Sunday, June 5, 2011

Fabulous Homemade Marshmallow Fluff in under an hour

Okay, which one did you grow up with?  We had the Kraft Jet puffed marshmallow creme.


And here is the rather unappetizing ingredient list:  Corn Syrup, Sugar, Water, Egg Whites, Artificial Flavor, Cream of Tartar, Xanthan Gum, Artificial Color (Contains Blue 1).  

I can't believe I ever loved that stuff.  I mean seriously, blue food coloring?  It's WHITE.  (You know they put that in their marshmallows too...)  And if you read this blog on a regular basis, you know how I feel about corn and my poor daughter's allergy.  At least it's not high fructose corn syrup.  But it is a fluffy whipped concoction of sugar and chemicals.

Now the fluff brand, I've never actually tried.


I'll give them credit, the ingredient list is admirably short and sweet:  Corn Syrup, Sugar Syrup, Dried Egg Whites And Vanillin.  

But, corn syrup aside, I can't go for the vanillin.  Usually synthetic as well as often a corn derivative. 

So what's the shelf life on those guys and how long do they sit there?  Or in your own pantry for that matter?  I saw a great looking fruit dip the other day that calls for the standard 7 oz. jar of fluff.  Well guess what... I happen to have a great recipe for fluff from Marshmallows: Homemade Gourmet Treats by Eileen Talanian.
  
Best book ever, buy it, buy it, buy it!  

I didn't have any of the marshmallow syrup made up that her fabulous recipes use instead of corn syrup.  (I usually only make it up when I need it.)  But I do keep Lyle's Golden Syrup on hand.  This past winter holiday season I discovered that it stands in beautifully for confections that are usually made with corn syrup.  And I just love the way it tastes.  It's made from cane sugar and has a unique and wonderful caramely flavor.  Now the consistency of the syrup in the bottles tends to be thinner than that of the tins and some people prefer the thicker viscosity for applications like pancake syrup.  But one 11oz. bottle happens to be almost the exact amount needed for a full batch of fluff and is easier to measure out.  If it matters to you, be my guest and get the tin.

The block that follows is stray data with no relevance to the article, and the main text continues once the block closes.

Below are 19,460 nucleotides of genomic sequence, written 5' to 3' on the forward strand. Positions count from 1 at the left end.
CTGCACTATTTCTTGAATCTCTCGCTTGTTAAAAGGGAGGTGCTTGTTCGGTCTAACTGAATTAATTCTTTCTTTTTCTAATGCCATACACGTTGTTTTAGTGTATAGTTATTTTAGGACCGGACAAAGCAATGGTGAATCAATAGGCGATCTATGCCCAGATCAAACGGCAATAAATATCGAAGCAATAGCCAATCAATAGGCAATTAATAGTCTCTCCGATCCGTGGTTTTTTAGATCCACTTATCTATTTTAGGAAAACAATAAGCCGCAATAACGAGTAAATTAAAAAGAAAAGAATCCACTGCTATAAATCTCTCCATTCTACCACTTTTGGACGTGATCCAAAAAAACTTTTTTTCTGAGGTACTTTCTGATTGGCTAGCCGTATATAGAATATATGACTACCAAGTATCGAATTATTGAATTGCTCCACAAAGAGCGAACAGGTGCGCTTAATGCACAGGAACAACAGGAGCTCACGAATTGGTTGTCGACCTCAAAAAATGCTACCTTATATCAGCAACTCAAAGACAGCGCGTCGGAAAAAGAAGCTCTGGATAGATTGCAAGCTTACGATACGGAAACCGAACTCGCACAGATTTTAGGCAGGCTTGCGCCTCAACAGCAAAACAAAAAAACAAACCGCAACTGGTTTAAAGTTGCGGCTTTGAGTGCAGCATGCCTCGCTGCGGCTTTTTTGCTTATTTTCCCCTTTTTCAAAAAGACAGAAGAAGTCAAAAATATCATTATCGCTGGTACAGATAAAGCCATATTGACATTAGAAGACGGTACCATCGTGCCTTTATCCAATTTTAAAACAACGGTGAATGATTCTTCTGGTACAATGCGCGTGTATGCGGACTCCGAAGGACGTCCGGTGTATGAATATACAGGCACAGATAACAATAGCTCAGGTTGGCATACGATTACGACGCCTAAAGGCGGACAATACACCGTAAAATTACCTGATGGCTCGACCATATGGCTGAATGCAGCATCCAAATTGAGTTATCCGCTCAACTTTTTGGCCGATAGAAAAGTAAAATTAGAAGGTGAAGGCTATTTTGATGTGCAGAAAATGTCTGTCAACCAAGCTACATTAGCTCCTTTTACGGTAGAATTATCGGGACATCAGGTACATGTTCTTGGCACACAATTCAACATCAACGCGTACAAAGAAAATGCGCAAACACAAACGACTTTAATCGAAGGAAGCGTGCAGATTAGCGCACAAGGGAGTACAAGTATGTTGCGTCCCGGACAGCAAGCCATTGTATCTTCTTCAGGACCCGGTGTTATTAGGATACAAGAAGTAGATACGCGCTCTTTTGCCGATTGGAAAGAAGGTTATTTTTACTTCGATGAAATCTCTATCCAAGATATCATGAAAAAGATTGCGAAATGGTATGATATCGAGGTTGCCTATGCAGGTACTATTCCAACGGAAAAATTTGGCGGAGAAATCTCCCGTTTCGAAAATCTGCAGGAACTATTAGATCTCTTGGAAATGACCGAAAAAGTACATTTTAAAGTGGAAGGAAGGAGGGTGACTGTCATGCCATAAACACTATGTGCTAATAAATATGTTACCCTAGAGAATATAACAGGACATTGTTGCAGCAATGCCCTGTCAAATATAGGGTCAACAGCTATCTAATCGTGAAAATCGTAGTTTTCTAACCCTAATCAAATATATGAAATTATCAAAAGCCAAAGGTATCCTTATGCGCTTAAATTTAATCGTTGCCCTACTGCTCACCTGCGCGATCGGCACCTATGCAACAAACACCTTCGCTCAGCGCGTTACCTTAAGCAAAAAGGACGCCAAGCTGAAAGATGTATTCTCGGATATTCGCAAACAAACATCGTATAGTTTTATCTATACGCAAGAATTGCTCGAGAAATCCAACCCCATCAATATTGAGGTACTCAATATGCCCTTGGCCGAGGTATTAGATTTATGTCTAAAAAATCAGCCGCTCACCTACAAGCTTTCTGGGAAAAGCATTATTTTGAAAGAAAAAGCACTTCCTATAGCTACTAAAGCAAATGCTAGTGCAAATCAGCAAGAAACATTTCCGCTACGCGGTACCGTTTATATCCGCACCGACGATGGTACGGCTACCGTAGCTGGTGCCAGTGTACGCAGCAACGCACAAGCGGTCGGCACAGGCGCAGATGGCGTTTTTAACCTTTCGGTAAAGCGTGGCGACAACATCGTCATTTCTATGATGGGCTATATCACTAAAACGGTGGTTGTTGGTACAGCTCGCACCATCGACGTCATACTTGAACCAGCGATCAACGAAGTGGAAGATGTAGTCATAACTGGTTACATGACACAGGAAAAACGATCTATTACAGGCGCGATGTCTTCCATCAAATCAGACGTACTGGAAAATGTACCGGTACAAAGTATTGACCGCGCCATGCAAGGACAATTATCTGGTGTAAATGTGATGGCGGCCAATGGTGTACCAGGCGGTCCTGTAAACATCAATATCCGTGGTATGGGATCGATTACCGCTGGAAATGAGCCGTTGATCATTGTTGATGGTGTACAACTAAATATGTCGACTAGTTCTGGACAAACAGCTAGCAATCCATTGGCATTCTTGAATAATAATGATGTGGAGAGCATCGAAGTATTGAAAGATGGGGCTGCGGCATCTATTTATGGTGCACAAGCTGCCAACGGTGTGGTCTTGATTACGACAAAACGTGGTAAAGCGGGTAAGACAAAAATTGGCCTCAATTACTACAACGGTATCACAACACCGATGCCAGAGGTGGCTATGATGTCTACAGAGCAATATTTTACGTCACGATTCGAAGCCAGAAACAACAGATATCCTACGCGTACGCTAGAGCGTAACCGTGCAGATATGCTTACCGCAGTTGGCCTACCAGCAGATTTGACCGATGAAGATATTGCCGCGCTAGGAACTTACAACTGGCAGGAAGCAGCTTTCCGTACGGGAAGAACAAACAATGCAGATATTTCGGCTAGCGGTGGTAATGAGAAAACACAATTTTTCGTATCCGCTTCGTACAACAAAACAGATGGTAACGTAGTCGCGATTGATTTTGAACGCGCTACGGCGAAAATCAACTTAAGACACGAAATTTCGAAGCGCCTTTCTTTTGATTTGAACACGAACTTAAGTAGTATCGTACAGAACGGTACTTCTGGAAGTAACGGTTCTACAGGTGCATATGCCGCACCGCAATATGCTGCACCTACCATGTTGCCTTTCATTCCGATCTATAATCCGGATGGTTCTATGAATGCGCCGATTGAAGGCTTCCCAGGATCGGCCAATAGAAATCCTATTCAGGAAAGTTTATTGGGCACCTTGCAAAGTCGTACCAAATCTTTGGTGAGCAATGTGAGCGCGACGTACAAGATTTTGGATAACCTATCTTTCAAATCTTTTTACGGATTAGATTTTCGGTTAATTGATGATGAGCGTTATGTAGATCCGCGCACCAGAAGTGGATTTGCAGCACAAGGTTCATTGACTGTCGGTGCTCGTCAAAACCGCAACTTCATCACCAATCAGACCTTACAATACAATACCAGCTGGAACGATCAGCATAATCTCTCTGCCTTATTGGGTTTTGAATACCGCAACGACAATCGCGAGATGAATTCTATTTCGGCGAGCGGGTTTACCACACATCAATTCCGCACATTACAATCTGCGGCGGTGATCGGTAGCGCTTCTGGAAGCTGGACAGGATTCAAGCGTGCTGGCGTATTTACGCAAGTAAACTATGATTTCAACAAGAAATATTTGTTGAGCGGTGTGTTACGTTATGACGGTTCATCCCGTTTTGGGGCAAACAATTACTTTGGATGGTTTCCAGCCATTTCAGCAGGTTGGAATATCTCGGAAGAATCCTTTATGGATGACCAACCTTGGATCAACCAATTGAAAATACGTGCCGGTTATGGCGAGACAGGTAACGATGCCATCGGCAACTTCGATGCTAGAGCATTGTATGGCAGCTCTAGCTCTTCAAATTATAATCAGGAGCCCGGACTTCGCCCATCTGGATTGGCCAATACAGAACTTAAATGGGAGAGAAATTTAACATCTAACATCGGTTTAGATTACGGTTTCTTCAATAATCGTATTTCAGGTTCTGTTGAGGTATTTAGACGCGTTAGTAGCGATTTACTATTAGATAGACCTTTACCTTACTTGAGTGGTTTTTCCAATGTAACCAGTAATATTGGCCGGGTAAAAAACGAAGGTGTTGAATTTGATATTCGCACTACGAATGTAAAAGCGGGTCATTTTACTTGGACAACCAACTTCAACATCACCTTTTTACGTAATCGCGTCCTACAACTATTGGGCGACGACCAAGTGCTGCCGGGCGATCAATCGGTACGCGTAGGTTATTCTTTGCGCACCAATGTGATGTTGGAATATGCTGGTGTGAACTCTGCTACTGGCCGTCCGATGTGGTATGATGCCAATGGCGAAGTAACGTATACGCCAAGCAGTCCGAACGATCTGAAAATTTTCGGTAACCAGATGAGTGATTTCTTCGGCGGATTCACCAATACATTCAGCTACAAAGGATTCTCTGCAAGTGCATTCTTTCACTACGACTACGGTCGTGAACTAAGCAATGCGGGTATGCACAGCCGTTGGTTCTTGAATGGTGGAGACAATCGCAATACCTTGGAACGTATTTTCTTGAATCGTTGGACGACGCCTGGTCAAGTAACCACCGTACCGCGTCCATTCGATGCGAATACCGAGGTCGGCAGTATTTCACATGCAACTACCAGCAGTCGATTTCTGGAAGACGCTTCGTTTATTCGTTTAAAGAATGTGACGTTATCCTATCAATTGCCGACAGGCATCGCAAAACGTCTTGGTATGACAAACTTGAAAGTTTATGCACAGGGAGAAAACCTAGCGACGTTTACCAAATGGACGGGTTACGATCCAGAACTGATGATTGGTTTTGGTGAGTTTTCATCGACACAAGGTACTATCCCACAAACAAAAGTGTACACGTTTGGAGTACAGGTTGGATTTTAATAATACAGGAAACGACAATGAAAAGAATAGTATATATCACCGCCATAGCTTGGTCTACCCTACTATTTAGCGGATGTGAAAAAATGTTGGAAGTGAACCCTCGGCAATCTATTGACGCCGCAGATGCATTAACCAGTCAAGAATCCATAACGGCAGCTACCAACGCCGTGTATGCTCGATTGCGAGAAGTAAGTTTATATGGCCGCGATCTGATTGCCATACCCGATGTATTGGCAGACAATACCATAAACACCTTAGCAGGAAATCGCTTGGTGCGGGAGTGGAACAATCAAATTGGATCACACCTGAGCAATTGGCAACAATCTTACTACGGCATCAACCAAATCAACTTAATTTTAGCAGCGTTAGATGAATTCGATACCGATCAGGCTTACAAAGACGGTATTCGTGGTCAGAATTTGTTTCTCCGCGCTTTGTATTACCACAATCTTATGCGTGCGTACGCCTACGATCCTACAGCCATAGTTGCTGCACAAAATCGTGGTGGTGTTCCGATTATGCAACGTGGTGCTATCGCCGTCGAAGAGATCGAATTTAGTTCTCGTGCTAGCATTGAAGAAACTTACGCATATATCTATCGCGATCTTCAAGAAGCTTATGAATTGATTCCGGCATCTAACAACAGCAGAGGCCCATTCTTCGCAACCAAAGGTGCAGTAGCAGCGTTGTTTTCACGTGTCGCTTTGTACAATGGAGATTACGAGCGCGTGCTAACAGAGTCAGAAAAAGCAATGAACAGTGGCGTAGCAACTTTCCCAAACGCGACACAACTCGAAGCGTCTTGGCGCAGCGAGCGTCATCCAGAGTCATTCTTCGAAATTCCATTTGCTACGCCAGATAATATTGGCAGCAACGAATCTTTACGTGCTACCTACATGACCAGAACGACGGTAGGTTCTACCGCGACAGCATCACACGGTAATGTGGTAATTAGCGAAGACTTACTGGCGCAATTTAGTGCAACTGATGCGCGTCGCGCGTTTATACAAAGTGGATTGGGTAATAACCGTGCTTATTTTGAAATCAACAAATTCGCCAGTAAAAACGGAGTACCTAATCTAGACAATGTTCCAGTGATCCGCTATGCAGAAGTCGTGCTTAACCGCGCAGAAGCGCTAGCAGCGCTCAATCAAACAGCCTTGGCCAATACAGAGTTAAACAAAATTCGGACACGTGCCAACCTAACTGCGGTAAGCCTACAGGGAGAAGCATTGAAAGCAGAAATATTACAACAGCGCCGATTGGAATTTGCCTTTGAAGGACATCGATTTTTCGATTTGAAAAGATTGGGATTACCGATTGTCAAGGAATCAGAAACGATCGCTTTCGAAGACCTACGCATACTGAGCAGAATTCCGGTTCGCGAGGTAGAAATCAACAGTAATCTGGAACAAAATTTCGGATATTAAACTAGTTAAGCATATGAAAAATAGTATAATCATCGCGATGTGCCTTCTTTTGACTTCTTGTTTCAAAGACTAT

This fluff will not be glaring white but a creamy very light caramel color.  It tastes heavenly.  My daughters go gaga for it, AND it freezes wonderfully!  Well here, take a look for yourself:


It really is gorgeous stuff.  If you want it really white go ahead and make the marshmallow syrup (get the book.)  Or you could use light corn syrup but for goodness sakes seek out an organic brand that isn't high fructose and genetically programmed to be its own pesticide.  Yeah, I want that in my body.  Not.  I have found that almost all the grocery stores are carrying Lyle's now.  It will be in the pancake syrup section usually - look for the green and gold label or tin.  I can whip up a batch in around half an hour, though usually I make a half batch.  The full is the equivalent of about three jars of fluff.  It may freeze well, but I don't need that much around.  ☺

(I did actually use 7 oz. of this homemade fluff in the fruit dip recipe posted by Brown Eyed Baker today and it turned out fabulous - folks were asking what was in it because it was so good.)